Franz Nahrada /
Beitrag Breitbandkonferenz Bruessel







Die Einladung / The Invitation

Dear Mr. Nahrada,

The European Commission is organising the conference "Bridging the Broadband Gap: Benefits of broadband for rural areas and less developed regions", which will take place on 14th and 15th of May 2007 in Brussels, Belgium. The event will investigate how increasing access to affordable broadband services and the strategic use of ICT can support regional and local development, ease infrastructure and geographical handicaps and make these areas more attractive to business and individuals alike.

The European Commission would like to invite you to address the plenary "Connecting Europe: challenges ahead for territorial cohesion and rural development" on May 14 and make a presentation on A radical vision of the European advantage: villages and small towns.

The event, which foresees the participation of Commissioners Reding (Information Society & Media), Fischer Boels (Agriculture and Rural Development), Hübner (Regional Policy) and Kroes (Competition) represents a unique opportunity to bring together for the first time very different communities from different background and areas of responsibility. Its aim is to increase the synergy among the policy domains of information society, regional policy, rural development and state aid legislation, and to initiate a process of exchange of good practices from across the EU.

Next to the Conference sessions, the event incorporates an exhibition of broadband projects that constitute good practice. Selection of the projects is taking place through a call for broadband projects currently open at our website: http://europa.eu.int/information_society/events/broadband_gap_2007/index_en.htm . Projects taking part to the exhibition will be evaluated by the conference participants. The first three projects with the highest score will be announced at the conference as the best European broadband projects for 2007...only projects that have been financed either through full public funding or public-private partnerships (PPPs) will be considered..

Rahmen / Modalities

  • Each speaker is invited to make a presentation of a maximum of 10 minutes. There will also be an opportunity for further interventions during the Q&A component of the session.
  • The conference is to be chaired by a Brussels journalist, Peter O'Donnell , who will introduce all speakers as well as moderating the plenary sessions.
Abstract Contribution Franz Nahrada

1. The proposition of this speech is that the European natural and cultural heritage consisting of landscapes, villages and small towns is the main factor that puts Europe in the most favorable position among all continents.

2. The beauty and sustainability of this European advantage is rooted in 2 main factors:

  • the fractality in which urban functions have been miniaturized and adopted to the size and the specifics of the remotest regions, maintaining a continuum and equilibrum between the urban and the rural.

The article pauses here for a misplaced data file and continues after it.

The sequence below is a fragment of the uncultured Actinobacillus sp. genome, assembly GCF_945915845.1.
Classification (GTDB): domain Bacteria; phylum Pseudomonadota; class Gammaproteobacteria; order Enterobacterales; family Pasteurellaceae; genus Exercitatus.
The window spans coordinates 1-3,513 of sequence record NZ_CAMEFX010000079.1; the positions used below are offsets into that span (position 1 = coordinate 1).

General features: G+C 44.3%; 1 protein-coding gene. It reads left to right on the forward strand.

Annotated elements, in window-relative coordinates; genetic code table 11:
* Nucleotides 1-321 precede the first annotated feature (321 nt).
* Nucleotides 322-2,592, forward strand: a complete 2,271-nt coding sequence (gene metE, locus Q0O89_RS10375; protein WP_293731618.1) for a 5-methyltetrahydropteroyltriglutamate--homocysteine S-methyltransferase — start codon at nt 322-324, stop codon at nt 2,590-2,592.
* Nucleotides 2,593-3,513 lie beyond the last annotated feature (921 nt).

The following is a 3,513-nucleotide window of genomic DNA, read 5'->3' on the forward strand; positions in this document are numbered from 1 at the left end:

• the vitality in which human settlement patterns have made use of and were embedded in an intensive dialogue with nature.
3. The industrial revolution has to a certain extent disrupted, but also intensified the relation between the urban and the rural. It brought about heavy urbanisation, but it also created homogeneous infrastructures and improved means of communication. The city seemed to be the eventual winner in the race of competition for people and resources, rural areas seemed to become agonized and in need to be subsidized. This was true until recently things changed dramatically when we saw the emergence of successful rural regions and at the same time regions of industrial decline.

4. Major technological, economical and political trends are not only the roots but continue to support those new developments. The rural systems of fractal relations between landscapes, villages and small towns is apt to assimilate the imminent changes in the best possible way:

  • The shift towards renewable resources.
  • The shift towards miniaturized and much more intelligent (= multipurpose) systems of production.
  • The emergence of dedicated local economic systems balancing the limits of competition.
  • The increased potentials of global cooperation, like the Open Source movement.
  • A new focus on health and quality of life.
  • A new focus on values and cultural creativity at least in some segments of the population calling for manifestation.
5. So the scene is set for a broadband strategy that links to the systemic potential of the areas it connects, rather then seeing it just as an ultrafast stream of bits. We need to think about
  • reinventing the rural habitat (= the village, the small town and its hinterland) so it can facilitate people with urban needs and skills and fulfill the promise of the changes mentioned before.
  • starting an education revolution around local education providers (= places of access, encounter and learning) backed up by networks of knowledge and information provision, due to the fact that the new technological and economical guidelines require much more knowledge and insight than any previous system.
  • Understand the fundamental differences between rural and urban areas in terns of competition versus co-operation. In rural areas, a few people are charged with many assigments, and the quality of their services is depending on the degree of cooperation between them.
Examples will be given as time allows.


See the /Presentation